Turn on, tune in, and...... 'like' on Facebook
Over time, we create a mental model of the real world that is strongly influenced by our beliefs, prejudices and experiences, and our model will differ from that of other people in far greater ways than is usually accepted. The world that we consciously inhabit increasingly resembles our own 'world view'. Should an optimistic person walk down a street, for example, they would be inclined to register happy couples, pleasant weather or playing children. A cynical person walking down exactly the same street might completely miss those details, and see instead the homeless population and the graffiti. Of course, the street itself hasn't changed between the two observations, but this is almost irrelevant, as no one is aware of the 'true' street in its entirety. The same principle applies to every aspect of life, from the mechanism that decides which news stories grab your attention, to the personal qualities in others that you respond to or overlook. The result of this is that the 'world' in which we live is not an objective, distinct environment, but a model constructed in our own image. In the words of Alan Watts, the influential writer on Eastern religions, 'Reality is only a Rorsach ink-blot'. Or as Ralph Waldo Emerson wrote, 'People seem not to see that their opinion of the world is a confession of character'.That account of Timothy Leary's foretelling of social media with its reality tunnels, filter bubbles, selective algorithms and multiple realities comes from I Have America Surrounded: The Life of Timothy Leary by John Higgs. Leary, who immortalised the phrase 'Turn on, tune in, drop out', went on to write Chaos and Cyberculture which predicted that 'The PC is the LSD of the Nineties'. Many of us who came of age in the 1960s were influenced by the Moody Blues' In Search of the Lost Chord album with its track Legend of a Mind eulogising Timothy Leary. In 1972 Leary recorded the space rock album Seven Up with 'krautrock' band Ash Ra Tempel and also discussed working with the Moody Blues. But extradition back to America and a subsequent jail term intervened. In his biography John Higgs recounts how, while Leary was in solitary confinement in Sandstone Federal prison in Minnesota, he could hear someone walking up and down outside his window all night repeatedly singing Legend of a Mind with its refrain 'Timothy Leary's dead/No, no, no, no, He's outside looking in'.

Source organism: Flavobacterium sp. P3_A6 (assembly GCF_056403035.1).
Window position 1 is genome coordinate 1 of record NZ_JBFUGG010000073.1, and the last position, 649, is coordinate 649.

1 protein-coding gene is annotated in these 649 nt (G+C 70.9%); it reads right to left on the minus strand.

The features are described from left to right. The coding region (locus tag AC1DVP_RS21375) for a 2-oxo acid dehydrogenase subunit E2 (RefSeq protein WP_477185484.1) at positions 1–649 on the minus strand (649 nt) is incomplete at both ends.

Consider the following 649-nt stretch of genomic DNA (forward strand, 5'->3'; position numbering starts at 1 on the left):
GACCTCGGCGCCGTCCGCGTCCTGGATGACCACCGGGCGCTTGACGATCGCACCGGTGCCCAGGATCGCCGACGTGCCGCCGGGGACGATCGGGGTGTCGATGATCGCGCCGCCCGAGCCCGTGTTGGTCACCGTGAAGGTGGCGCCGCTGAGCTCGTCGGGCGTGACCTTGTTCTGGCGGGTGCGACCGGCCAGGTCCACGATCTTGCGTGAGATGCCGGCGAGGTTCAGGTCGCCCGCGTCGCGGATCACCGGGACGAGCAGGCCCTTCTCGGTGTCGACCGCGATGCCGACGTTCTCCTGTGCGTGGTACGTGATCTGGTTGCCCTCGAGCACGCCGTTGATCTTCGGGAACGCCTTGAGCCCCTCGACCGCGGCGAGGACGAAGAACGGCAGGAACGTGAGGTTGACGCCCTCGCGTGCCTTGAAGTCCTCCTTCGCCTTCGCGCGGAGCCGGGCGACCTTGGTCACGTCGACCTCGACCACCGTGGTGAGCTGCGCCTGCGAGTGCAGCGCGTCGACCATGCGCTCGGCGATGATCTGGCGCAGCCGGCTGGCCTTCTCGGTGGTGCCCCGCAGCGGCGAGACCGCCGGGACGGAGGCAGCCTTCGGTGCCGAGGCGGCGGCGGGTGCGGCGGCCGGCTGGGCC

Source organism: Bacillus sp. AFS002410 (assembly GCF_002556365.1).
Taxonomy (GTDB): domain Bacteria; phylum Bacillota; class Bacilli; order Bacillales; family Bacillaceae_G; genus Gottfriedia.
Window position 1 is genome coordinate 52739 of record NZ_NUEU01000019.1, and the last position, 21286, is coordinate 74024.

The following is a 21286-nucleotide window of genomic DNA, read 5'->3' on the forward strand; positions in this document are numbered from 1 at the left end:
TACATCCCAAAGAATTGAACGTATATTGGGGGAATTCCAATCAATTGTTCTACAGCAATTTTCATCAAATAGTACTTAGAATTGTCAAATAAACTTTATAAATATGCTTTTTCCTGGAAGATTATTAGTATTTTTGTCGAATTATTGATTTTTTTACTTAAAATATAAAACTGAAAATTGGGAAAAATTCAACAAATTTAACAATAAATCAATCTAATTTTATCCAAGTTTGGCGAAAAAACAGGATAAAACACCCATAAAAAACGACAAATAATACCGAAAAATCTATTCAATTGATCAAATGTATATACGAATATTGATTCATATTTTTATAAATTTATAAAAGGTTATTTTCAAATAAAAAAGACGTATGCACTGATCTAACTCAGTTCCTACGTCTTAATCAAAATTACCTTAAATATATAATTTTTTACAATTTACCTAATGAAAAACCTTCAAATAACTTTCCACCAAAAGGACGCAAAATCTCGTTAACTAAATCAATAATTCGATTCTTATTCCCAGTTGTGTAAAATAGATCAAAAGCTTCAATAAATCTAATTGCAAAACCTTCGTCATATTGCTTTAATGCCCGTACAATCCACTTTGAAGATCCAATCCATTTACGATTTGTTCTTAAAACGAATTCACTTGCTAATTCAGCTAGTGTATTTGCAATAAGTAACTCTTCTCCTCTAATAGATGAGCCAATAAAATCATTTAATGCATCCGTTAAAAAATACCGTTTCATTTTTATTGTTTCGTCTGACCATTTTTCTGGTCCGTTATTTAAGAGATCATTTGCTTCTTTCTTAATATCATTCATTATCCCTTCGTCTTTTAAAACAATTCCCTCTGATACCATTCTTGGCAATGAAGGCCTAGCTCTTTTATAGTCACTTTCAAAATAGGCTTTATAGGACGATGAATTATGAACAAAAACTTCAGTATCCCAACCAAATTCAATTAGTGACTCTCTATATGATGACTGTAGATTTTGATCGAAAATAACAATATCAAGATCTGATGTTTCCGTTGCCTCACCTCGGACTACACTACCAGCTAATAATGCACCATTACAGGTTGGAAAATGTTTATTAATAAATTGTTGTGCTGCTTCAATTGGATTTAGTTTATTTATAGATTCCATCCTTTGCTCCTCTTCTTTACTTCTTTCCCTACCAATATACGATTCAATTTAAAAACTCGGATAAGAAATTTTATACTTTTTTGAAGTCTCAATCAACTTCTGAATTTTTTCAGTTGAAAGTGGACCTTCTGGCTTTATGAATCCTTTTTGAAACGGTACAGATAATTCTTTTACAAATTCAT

[Timothy] Leary called these personal mental models 'reality tunnels'. Each person lives in a different reality tunnel from everyone else, and is personally responsible for constructing their own existential reality. To be truly 'free' it is necessary to recognise this for, in the words of the Discordians, 'Whatever you believe imprisons you. Convictions create convicts'. This is a difficult concept to grasp, but it is profoundly important in understanding both Leary and his influence. It is the concept that explains the post-modern move away from the eighteenth-century Age of Enlightenment, which viewed reality as an absolute that could be understood through rational inquiry. Enlightenment thinkers assumed that everyone operates in the same reality, but that, Leary believed, was just not true on a practical level. Concepts, relationships and events were now relative, and could only really be understood when analyzed alongside the reality tunnels that created them.
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